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Gullestad, S.E. (1993). A Contribution to the Psychoanalytic Concept of Autonomy. Scand. Psychoanal. Rev., 16(1):22-34.

(1993). Scandinavian Psychoanalytic Review, 16(1):22-34

A Contribution to the Psychoanalytic Concept of Autonomy

Siri Erika Gullestad


Psychoanalytic terms often have multiple meanings (Sandler, 1962, 1983; Sandler et al., 1991; Schafer, 1968). As pointed out by Sandler, conceptual terms in psychoanalysis become stretched to encompass new insights and new ideas. In his view, “elastic and flexible concepts take up the strain of theoretical change, absorbing it, while more organized newer theories or part-theories can develop” (Sandler, 1983, p. 36), thus playing “a very important part in holding psychoanalytic theories together” (p. 36). However, this defence of elasticity cannot be accepted without reservation. Empirical testing of psychoanalytic theory should be considered the ultimate aim. In particular, the testing of the psychoanalytic treatment theory represents a challenge. For testing to take place, it is necessary to establish the meaning of conceptual terms as precisely as possible.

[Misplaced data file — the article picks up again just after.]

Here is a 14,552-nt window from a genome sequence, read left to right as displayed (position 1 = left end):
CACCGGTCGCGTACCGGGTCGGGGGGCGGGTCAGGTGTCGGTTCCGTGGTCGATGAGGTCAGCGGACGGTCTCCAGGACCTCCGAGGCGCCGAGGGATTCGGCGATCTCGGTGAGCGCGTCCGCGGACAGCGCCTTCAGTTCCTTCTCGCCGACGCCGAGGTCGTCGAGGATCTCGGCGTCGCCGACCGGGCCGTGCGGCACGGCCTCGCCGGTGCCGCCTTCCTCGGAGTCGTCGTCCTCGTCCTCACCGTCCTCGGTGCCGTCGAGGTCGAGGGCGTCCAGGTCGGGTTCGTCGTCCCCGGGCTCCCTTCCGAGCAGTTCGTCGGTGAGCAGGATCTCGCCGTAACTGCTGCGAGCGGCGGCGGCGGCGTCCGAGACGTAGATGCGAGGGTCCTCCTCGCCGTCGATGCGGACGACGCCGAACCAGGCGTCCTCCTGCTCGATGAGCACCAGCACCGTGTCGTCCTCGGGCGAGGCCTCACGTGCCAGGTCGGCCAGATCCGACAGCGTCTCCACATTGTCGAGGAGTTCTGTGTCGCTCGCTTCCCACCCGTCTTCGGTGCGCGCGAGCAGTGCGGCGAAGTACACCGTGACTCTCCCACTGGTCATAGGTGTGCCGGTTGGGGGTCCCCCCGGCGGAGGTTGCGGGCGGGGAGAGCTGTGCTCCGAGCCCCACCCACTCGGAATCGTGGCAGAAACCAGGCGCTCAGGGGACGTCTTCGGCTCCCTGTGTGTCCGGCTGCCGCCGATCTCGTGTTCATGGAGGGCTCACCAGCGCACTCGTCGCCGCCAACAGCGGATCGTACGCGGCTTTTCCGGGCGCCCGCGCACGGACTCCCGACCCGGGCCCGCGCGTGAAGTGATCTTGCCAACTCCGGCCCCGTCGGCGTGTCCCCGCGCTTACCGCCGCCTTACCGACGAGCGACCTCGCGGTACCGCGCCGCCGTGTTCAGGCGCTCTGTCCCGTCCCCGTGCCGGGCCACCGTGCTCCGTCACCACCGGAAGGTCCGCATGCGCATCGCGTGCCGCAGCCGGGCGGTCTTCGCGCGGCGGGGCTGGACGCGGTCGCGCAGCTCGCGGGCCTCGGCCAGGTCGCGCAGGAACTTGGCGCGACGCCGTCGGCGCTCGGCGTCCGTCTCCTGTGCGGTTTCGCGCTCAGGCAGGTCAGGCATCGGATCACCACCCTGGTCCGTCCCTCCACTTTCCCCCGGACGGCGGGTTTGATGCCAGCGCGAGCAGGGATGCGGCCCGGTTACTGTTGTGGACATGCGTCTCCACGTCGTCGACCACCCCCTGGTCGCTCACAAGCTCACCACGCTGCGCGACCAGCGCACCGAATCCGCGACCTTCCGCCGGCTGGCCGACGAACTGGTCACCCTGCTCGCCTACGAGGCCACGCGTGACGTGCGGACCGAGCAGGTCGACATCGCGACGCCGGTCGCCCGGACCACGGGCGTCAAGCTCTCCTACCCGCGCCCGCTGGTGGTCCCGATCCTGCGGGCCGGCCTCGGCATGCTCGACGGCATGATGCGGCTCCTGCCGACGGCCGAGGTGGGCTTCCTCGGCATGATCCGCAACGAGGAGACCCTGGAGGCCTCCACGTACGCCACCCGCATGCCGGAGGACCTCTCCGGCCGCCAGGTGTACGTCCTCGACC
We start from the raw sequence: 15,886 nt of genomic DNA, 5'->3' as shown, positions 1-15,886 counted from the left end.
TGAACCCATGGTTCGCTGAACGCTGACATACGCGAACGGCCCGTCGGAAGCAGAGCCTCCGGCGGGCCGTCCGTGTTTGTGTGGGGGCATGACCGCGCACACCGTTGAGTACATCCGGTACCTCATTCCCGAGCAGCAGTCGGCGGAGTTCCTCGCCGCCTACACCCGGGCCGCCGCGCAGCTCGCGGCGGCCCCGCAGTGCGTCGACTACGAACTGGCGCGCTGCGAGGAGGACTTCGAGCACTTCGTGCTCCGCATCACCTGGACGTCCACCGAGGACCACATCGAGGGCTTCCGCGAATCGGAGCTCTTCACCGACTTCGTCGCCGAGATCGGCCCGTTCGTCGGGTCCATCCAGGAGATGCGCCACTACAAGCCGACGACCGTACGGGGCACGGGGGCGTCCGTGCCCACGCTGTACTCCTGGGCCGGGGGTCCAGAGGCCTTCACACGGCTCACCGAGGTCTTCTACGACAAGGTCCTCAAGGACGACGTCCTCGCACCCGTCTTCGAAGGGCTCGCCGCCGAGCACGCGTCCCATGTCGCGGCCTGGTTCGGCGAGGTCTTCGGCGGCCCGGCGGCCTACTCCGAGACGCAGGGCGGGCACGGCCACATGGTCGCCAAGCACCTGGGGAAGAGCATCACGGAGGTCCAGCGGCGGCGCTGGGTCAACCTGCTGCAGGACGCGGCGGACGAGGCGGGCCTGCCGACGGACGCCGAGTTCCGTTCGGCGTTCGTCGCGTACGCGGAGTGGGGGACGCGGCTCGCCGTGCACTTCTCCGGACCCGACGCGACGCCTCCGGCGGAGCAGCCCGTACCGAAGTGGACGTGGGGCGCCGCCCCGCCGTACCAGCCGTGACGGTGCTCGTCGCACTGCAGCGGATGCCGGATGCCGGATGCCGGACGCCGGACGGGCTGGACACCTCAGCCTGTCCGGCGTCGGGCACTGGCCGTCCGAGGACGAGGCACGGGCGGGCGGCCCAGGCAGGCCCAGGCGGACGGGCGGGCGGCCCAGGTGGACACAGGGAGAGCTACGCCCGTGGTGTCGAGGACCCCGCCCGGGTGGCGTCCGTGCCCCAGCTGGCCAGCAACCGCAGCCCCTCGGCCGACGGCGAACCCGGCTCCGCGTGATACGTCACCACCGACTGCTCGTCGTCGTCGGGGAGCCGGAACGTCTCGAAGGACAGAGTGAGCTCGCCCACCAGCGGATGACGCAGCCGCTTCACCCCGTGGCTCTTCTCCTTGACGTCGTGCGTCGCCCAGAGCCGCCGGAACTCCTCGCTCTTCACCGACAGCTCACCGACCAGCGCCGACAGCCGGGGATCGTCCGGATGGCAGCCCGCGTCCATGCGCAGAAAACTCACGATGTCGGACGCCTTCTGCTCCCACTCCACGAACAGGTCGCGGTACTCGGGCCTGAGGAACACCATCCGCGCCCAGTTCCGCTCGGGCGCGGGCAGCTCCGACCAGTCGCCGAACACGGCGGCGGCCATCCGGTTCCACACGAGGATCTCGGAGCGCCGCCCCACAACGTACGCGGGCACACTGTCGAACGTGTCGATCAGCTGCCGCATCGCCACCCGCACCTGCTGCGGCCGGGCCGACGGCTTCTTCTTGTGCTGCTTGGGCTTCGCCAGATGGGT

In psychoanalytic tradition, autonomy is one criterion in the clinical assessment of therapeutic change. However, as a concept, it does have multiple meanings, and is therefore unsuitable as a research tool. Even if we accept the relevance of the concept from a clinical point of view, it proves to be vague. Hence, the difficulty remains to specify what may be considered expressions of autonomy on that level. In this article, I shall (1) discuss the concept in general, and (2) point to possible manifestations of autonomous behavior in the analytic situation.

Theoretical Discussion

In the following, I shall outline (1) Freud's use of the concept of autonomy, (2) other theoretical contributions, and (3) present a definition that links autonomy to observable behavior.

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